The fourth of St. Thomas Aquinas’ “Five Ways” shows, once again, that we think about the world in a different way than the medieval person did. We tend to look for physical causes for everything, because the success of the sciences, especially physics and biology, have shown how valuable that way of thinking is. We tend to look at abstract properties like goodness, nobility, and beauty as subjective opinions, not something that actually exists in the real world. This is what we mean in the famous saying, “Beauty is in the eye of the beholder.”
The medieval mindset saw meaning, purpose, and symbolism in everything, because they saw God at work in everything. They saw goodness, truth, and beauty as objective, not subjective. Something is more or less good, true, and beautiful based on how well it compared to the ideal in the mind of God.
The argument goes something like this. Some things are more or less good, true, noble, beautiful, etc., than other things. Something is more or less good (noble, beautiful, etc.) as compared to something that is the maximum, the most good, as something that is hot is more or less hot compared to fire. Anything that isn’t perfectly good must get its goodness from something outside of itself that causes it’s goodness. Therefore, there must be a Perfect Good which causes goodness in other things, and this we call God.
If we believe that goodness, beauty, and other attributes like that are completely subjective, then this argument isn’t convincing, and it may even seem naive. Does beauty depend entirely on our opinions whether something is beautify or not? Certainly, my experience, education, and preferences have an effect on what I think is beautiful, and what I think is beautiful someone else might think is ugly. However, I don’t think that our opinions are the standard of beauty, because they depend on our experience, education, and preferences.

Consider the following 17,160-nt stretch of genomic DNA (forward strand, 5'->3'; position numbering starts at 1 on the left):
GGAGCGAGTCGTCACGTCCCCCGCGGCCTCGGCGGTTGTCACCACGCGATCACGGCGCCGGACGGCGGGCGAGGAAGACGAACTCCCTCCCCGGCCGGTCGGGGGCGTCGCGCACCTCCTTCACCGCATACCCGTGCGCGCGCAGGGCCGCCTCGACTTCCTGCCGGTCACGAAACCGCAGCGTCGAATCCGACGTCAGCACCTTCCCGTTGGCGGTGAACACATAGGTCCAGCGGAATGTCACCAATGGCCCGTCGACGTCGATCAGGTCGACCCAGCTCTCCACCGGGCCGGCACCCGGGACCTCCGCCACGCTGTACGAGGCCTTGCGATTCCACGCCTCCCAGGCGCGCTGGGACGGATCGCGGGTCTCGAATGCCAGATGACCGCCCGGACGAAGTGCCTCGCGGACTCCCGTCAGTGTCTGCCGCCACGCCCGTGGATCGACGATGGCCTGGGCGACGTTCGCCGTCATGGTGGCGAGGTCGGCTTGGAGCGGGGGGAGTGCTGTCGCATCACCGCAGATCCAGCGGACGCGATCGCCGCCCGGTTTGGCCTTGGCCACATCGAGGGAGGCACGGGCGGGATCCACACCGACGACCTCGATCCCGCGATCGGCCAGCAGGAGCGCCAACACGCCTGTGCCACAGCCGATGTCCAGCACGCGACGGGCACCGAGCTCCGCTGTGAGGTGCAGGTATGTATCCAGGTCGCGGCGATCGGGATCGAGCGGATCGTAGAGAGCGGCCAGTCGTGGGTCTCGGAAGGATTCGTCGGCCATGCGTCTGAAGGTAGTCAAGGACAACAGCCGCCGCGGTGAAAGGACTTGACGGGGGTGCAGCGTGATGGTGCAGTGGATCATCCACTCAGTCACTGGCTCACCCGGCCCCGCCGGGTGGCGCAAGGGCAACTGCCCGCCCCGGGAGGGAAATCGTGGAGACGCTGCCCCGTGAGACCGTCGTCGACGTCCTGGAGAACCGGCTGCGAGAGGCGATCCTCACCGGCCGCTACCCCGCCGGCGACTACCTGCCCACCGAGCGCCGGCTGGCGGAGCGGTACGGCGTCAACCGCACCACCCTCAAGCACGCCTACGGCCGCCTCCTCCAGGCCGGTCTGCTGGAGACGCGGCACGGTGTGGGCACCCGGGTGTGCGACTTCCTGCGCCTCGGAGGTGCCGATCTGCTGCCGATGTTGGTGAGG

For a long time I couldn’t see the beauty and eloquence in Shakespeare’s Romeo and Juliet. I simply didn’t like it. Then, I had a teacher who helped me to see the play in a new light, to understand the deeper themes and the genius of the writing, and to appreciate Romeo and Juliet for the masterpiece that it is. My personal preferences didn’t change, and it’s still not my favorite of Shakespeare’s plays, but I came to see that beauty that was already there. That wasn’t based on my opinion. The beauty was there whether I saw it or not, but once I saw it I couldn’t deny it. It reached out and took hold of me. That’s what beauty, truth, and goodness have in common. We can deny them, but they don’t depend on our opinions, and once we see the beauty in a piece of art, the truth in a proposition (like 2 + 2 = 4), or the goodness in another person, we can no longer deny it. So, if beauty, truth, and goodness really exist, then they must come from somewhere, “and this we call God.”
Fr. Bryan became pastor of Our Lady of Lourdes on July 3, 2017. Read his bio here.